It’s seventeen years after the Battle of Hogwarts, and Harry Potter’s son, Albus, is nervous that he might end up in Slytherin. Harry, however, sees no shame in being in Slytherin, but, he says, if you really don’t want to be in Slytherin, the house will listen to your suggestions. After all, he was nearly put in Slytherin himself – or was he?
Approximately twenty-four years earlier, a timid Harry had been set up in front of the entire student body to be sorted. He knew next to nothing about the houses, except that Slytherin was presumably bad. So he asks the Sorting Hat not to be put into Slytherin – before the hat itself even says anything about the house.
The Sorting Hat does reply that Harry would be great in Slytherin – and many fans took that to mean that the Sorting Hat wants him in Slytherin. However, to me, that sounded more like the hat didn’t appreciate Slytherin being put down. It’s almost like it was asking What’s your problem with Slytherin?
However, it can be easily interpreted both ways, but I think what furthers my point is that Harry wouldn’t fit into Slytherin at all.
Slytherin is the house of ambition and cunning. Harry has none of those traits.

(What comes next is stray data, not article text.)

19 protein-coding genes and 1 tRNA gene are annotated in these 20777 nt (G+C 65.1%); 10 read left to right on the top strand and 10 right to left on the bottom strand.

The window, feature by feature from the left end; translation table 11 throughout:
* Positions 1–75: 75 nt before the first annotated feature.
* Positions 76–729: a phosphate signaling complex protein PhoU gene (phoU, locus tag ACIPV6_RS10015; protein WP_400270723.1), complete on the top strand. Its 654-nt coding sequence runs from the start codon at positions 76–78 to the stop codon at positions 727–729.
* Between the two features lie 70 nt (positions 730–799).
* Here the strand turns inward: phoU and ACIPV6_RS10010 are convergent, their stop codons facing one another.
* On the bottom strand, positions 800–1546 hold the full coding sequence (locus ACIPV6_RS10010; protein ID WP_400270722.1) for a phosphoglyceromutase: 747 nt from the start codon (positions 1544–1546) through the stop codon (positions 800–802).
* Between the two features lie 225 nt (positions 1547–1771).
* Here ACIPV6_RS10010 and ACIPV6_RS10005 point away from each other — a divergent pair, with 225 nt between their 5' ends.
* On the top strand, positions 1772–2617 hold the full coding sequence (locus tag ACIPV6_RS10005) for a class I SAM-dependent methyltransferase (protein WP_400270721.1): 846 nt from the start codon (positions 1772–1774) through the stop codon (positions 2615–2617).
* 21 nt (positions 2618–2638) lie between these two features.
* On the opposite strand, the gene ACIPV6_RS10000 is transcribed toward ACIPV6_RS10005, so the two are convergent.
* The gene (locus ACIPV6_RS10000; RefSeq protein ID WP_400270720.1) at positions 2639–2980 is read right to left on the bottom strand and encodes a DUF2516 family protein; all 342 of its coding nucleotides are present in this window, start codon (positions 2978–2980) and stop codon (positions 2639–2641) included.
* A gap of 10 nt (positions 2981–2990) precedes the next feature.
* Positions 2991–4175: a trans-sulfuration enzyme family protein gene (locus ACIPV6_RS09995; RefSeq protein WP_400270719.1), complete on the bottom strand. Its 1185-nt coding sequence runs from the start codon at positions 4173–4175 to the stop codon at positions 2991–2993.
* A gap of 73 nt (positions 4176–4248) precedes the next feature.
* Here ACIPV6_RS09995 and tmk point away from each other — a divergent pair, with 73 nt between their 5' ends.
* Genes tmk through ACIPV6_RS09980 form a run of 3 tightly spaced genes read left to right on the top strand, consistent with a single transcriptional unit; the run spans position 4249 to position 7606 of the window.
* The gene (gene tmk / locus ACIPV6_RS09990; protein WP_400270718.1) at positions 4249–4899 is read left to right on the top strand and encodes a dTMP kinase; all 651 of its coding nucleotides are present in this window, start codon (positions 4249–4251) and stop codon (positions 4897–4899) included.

Ambition – Up until he’s directly asked in Order of the Phoenix, Harry doesn’t show any plans for after Hogwarts. When forced to choose, he goes for the first thing suggested to him – auror, suggested in an earlier book. He also shows no want for good grades or much power. The only time he showed any ambition to be anything but a Hogwarts student (minus the whole saving the world thing) is when Ron is prefect and he isn’t. Other than that, he’s just trying to get through the day.
Cunning – Harry is horrible at talking his way out of things. Or lying. Or anything that requires that specific type of thinking. He is sassy, but when it comes to crafting a response that could be labled “cunning”, he falls falt.
Harry isn’t Slytherin material, and the hat knows this. It was just responded to Harry’s attitude against the house.
Image from Pottermore